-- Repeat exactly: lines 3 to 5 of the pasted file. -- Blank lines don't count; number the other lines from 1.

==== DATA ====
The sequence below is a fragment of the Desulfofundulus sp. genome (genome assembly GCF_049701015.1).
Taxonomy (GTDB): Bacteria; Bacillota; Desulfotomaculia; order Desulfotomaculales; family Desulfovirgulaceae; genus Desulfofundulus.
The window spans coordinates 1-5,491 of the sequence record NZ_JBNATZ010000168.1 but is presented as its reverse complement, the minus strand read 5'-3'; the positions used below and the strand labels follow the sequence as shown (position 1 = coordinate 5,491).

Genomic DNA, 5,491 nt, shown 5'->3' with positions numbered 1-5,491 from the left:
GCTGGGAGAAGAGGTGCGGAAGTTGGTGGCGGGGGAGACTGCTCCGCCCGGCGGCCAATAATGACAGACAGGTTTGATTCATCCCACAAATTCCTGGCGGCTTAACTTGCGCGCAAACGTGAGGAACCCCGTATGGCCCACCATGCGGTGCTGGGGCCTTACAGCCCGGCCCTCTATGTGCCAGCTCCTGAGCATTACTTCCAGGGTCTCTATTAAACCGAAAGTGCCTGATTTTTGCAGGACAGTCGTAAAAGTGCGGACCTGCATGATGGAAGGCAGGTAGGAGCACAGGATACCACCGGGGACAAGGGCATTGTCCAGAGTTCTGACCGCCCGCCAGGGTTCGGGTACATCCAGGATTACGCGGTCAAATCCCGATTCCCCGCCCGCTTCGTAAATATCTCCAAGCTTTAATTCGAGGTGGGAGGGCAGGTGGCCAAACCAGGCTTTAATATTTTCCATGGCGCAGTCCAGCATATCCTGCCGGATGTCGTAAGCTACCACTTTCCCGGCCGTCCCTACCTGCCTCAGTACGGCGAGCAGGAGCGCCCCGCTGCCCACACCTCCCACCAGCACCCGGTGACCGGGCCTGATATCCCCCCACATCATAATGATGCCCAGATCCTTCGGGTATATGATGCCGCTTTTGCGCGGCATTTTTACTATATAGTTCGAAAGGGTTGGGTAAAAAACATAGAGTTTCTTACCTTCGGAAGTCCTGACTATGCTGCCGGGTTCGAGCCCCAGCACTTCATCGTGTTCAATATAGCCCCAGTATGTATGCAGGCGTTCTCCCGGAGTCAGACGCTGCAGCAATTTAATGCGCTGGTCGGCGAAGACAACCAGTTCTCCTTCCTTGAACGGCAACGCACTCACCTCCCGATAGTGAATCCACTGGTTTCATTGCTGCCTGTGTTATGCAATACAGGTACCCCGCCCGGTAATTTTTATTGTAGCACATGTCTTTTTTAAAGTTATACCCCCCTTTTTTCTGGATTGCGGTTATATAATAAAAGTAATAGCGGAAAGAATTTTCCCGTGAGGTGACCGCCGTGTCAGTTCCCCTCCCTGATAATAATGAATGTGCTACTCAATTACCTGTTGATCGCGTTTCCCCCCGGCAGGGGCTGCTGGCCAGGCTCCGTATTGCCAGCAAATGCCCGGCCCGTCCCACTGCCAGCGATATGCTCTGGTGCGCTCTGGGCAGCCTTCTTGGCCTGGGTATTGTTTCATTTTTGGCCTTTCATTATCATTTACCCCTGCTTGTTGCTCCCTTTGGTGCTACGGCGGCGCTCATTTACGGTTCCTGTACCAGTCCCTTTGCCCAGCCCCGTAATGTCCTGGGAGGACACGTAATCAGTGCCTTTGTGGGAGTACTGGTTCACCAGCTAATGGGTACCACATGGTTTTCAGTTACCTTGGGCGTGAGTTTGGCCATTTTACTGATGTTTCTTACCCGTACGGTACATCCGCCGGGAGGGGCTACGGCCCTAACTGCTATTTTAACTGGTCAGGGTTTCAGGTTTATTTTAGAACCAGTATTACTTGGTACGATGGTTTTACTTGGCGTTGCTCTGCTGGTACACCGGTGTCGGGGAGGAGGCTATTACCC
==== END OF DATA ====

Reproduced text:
The window spans coordinates 1-5,491 of the sequence record NZ_JBNATZ010000168.1 but is presented as its reverse complement, the minus strand read 5'-3'; the positions used below and the strand labels follow the sequence as shown (position 1 = coordinate 5,491).

Genomic DNA, 5,491 nt, shown 5'->3' with positions numbered 1-5,491 from the left:
GCTGGGAGAAGAGGTGCGGAAGTTGGTGGCGGGGGAGACTGCTCCGCCCGGCGGCCAATAATGACAGACAGGTTTGATTCATCCCACAAATTCCTGGCGGCTTAACTTGCGCGCAAACGTGAGGAACCCCGTATGGCCCACCATGCGGTGCTGGGGCCTTACAGCCCGGCCCTCTATGTGCCAGCTCCTGAGCATTACTTCCAGGGTCTCTATTAAACCGAAAGTGCCTGATTTTTGCAGGACAGTCGTAAAAGTGCGGACCTGCATGATGGAAGGCAGGTAGGAGCACAGGATACCACCGGGGACAAGGGCATTGTCCAGAGTTCTGACCGCCCGCCAGGGTTCGGGTACATCCAGGATTACGCGGTCAAATCCCGATTCCCCGCCCGCTTCGTAAATATCTCCAAGCTTTAATTCGAGGTGGGAGGGCAGGTGGCCAAACCAGGCTTTAATATTTTCCATGGCGCAGTCCAGCATATCCTGCCGGATGTCGTAAGCTACCACTTTCCCGGCCGTCCCTACCTGCCTCAGTACGGCGAGCAGGAGCGCCCCGCTGCCCACACCTCCCACCAGCACCCGGTGACCGGGCCTGATATCCCCCCACATCATAATGATGCCCAGATCCTTCGGGTATATGATGCCGCTTTTGCGCGGCATTTTTACTATATAGTTCGAAAGGGTTGGGTAAAAAACATAGAGTTTCTTACCTTCGGAAGTCCTGACTATGCTGCCGGGTTCGAGCCCCAGCACTTCATCGTGTTCAATATAGCCCCAGTATGTATGCAGGCGTTCTCCCGGAGTCAGACGCTGCAGCAATTTAATGCGCTGGTCGGCGAAGACAACCAGTTCTCCTTCCTTGAACGGCAACGCACTCACCTCCCGATAGTGAATCCACTGGTTTCATTGCTGCCTGTGTTATGCAATACAGGTACCCCGCCCGGTAATTTTTATTGTAGCACATGTCTTTTTTAAAGTTATACCCCCCTTTTTTCTGGATTGCGGTTATATAATAAAAGTAATAGCGGAAAGAATTTTCCCGTGAGGTGACCGCCGTGTCAGTTCCCCTCCCTGATAATAATGAATGTGCTACTCAATTACCTGTTGATCGCGTTTCCCCCCGGCAGGGGCTGCTGGCCAGGCTCCGTATTGCCAGCAAATGCCCGGCCCGTCCCACTGCCAGCGATATGCTCTGGTGCGCTCTGGGCAGCCTTCTTGGCCTGGGTATTGTTTCATTTTTGGCCTTTCATTATCATTTACCCCTGCTTGTTGCTCCCTTTGGTGCTACGGCGGCGCTCATTTACGGTTCCTGTACCAGTCCCTTTGCCCAGCCCCGTAATGTCCTGGGAGGACACGTAATCAGTGCCTTTGTGGGAGTACTGGTTCACCAGCTAATGGGTACCACATGGTTTTCAGTTACCTTGGGCGTGAGTTTGGCCATTTTACTGATGTTTCTTACCCGTACGGTACATCCGCCGGGAGGGGCTACGGCCCTAACTGCTATTTTAACTGGTCAGGGTTTCAGGTTTATTTTAGAACCAGTATTACTTGGTACGATGGTTTTACTTGGCGTTGCTCTGCTGGTACACCGGTGTCGGGGAGGAGGCTATTACCC